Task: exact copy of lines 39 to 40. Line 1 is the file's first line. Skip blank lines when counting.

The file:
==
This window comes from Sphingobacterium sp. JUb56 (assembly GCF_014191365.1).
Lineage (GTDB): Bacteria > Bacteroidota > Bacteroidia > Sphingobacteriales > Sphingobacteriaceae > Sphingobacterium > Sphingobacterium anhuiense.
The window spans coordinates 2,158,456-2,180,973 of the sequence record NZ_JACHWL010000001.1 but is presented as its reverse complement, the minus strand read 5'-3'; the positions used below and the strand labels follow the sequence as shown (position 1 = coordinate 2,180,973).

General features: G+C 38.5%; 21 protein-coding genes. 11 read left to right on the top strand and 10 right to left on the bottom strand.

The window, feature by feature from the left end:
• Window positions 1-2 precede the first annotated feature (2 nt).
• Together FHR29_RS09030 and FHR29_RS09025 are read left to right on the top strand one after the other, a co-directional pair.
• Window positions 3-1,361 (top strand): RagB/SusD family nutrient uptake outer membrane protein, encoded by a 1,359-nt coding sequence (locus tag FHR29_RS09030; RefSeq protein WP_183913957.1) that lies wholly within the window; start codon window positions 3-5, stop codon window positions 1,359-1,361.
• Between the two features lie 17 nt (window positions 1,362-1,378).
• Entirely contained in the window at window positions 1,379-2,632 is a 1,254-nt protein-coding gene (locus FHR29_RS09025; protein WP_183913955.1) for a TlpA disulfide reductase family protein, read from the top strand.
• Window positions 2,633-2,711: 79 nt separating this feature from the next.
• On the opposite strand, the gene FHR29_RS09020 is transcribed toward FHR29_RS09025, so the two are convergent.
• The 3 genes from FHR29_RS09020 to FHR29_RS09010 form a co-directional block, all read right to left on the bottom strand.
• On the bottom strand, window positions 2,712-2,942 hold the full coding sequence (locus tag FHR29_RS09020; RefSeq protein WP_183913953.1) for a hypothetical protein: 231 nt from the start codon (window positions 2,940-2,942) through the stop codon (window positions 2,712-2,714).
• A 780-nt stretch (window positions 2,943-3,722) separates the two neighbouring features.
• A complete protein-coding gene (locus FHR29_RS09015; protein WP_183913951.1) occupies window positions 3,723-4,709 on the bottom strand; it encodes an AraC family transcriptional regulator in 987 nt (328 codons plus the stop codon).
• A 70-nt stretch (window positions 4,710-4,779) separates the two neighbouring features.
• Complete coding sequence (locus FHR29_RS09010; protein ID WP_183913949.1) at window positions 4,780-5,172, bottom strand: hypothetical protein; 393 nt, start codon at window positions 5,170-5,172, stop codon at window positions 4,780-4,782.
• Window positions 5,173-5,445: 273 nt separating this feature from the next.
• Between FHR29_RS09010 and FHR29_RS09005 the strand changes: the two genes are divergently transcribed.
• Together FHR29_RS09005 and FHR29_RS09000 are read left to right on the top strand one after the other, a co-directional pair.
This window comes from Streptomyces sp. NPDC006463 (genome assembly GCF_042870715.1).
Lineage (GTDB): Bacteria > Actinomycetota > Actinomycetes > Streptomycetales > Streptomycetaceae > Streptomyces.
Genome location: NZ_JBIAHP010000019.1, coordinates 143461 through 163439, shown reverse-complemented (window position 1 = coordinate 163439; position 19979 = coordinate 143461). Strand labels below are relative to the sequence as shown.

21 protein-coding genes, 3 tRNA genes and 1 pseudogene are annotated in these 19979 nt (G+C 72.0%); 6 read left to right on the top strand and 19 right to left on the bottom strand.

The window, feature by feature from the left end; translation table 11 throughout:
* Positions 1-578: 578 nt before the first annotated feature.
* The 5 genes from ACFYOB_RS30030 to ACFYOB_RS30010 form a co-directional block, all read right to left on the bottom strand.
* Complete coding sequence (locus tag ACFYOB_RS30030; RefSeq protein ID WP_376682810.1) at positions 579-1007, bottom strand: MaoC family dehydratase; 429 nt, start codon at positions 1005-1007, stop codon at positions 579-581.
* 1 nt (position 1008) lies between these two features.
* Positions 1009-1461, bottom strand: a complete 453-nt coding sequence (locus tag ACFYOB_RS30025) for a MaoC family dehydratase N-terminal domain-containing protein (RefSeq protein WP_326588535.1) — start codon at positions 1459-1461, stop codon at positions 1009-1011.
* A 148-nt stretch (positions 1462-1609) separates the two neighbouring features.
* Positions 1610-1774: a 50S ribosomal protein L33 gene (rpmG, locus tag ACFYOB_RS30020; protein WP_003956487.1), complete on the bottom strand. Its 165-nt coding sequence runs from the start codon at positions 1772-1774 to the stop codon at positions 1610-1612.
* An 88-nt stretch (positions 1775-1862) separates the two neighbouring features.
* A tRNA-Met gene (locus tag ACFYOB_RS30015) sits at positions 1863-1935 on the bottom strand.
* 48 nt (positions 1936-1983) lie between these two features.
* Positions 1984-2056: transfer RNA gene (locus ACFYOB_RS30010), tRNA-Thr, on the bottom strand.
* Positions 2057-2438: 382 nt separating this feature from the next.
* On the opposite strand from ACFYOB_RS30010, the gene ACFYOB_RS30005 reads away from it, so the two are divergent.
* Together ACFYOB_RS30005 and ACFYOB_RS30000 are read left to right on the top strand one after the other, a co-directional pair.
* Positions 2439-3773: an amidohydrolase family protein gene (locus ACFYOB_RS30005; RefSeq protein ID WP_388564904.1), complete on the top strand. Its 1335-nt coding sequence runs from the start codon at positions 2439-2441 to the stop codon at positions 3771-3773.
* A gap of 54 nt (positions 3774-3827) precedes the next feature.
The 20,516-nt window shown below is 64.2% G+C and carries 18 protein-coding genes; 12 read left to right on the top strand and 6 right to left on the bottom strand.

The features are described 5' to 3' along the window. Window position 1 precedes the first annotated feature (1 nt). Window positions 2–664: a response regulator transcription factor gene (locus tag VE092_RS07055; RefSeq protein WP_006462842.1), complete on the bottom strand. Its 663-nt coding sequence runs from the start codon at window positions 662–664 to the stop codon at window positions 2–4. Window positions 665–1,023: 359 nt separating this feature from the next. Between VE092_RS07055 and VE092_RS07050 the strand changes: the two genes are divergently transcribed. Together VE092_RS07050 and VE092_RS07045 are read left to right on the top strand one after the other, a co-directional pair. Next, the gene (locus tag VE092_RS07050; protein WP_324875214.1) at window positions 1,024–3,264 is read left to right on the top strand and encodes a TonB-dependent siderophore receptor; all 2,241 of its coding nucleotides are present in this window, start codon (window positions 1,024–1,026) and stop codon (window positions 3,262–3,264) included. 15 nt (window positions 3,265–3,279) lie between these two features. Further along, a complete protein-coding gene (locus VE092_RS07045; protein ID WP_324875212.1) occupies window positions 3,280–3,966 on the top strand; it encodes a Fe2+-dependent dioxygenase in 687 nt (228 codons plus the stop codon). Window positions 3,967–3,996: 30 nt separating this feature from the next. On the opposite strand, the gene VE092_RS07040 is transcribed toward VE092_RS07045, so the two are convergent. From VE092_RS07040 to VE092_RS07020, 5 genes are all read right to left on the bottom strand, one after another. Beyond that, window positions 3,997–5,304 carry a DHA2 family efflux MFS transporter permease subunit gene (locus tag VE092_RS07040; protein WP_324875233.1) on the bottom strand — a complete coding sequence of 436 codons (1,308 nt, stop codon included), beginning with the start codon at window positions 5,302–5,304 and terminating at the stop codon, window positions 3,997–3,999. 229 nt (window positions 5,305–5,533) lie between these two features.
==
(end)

* On the opposite strand from ACFYOB_RS30010, the gene ACFYOB_RS30005 reads away from it, so the two are divergent.
* Together ACFYOB_RS30005 and ACFYOB_RS30000 are read left to right on the top strand one after the other, a co-directional pair.